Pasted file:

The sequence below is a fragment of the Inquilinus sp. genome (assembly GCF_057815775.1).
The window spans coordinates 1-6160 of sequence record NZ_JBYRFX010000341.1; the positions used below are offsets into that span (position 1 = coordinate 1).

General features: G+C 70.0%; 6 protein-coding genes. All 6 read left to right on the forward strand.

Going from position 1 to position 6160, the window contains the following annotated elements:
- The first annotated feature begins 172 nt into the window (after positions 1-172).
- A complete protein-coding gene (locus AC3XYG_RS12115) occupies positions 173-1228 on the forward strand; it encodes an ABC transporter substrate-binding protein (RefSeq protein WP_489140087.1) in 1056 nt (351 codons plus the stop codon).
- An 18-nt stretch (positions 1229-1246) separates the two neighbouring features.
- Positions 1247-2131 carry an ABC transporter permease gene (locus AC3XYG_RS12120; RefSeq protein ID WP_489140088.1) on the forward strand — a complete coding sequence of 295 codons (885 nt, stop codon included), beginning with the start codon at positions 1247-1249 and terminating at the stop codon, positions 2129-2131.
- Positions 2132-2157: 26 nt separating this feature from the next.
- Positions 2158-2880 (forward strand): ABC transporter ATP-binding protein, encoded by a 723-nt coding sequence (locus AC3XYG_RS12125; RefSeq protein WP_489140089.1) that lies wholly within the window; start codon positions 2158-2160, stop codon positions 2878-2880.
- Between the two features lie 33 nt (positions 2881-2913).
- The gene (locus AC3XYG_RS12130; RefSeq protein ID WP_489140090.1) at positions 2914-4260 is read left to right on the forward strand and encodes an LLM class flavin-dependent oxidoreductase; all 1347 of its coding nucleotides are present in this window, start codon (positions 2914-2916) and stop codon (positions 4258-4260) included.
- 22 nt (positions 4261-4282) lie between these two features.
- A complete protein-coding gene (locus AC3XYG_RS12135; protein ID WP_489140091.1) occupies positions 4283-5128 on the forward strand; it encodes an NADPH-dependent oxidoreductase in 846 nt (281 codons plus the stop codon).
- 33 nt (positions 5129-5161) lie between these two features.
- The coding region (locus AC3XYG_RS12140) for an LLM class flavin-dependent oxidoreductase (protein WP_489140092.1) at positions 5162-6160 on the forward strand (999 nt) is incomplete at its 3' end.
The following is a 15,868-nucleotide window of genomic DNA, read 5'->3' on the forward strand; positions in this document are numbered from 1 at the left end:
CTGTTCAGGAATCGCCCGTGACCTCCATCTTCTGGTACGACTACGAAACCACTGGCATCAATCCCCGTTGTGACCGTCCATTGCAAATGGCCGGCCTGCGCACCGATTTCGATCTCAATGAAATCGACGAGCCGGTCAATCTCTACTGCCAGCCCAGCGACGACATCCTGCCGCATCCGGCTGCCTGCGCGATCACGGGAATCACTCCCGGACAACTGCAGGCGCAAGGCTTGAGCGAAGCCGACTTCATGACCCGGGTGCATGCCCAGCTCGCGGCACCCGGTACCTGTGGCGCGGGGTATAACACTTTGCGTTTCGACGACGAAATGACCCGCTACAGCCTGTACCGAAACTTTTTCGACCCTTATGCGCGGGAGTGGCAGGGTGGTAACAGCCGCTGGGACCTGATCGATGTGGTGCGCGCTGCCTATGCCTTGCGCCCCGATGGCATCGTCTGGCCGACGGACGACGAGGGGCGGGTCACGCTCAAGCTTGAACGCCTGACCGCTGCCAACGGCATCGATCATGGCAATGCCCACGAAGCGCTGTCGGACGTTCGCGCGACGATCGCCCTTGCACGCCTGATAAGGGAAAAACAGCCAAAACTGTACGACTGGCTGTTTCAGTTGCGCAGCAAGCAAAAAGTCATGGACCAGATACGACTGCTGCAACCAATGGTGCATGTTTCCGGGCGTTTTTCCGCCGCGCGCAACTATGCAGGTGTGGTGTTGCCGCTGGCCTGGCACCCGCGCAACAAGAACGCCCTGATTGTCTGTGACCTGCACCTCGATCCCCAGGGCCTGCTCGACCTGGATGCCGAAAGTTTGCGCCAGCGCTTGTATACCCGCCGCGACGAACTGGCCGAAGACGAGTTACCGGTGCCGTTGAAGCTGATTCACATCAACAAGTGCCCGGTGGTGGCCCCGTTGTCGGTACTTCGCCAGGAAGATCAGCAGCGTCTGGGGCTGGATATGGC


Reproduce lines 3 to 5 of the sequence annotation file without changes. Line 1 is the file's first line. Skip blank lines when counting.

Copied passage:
General features: G+C 70.0%; 6 protein-coding genes. All 6 read left to right on the forward strand.

Going from position 1 to position 6160, the window contains the following annotated elements:
- The first annotated feature begins 172 nt into the window (after positions 1-172).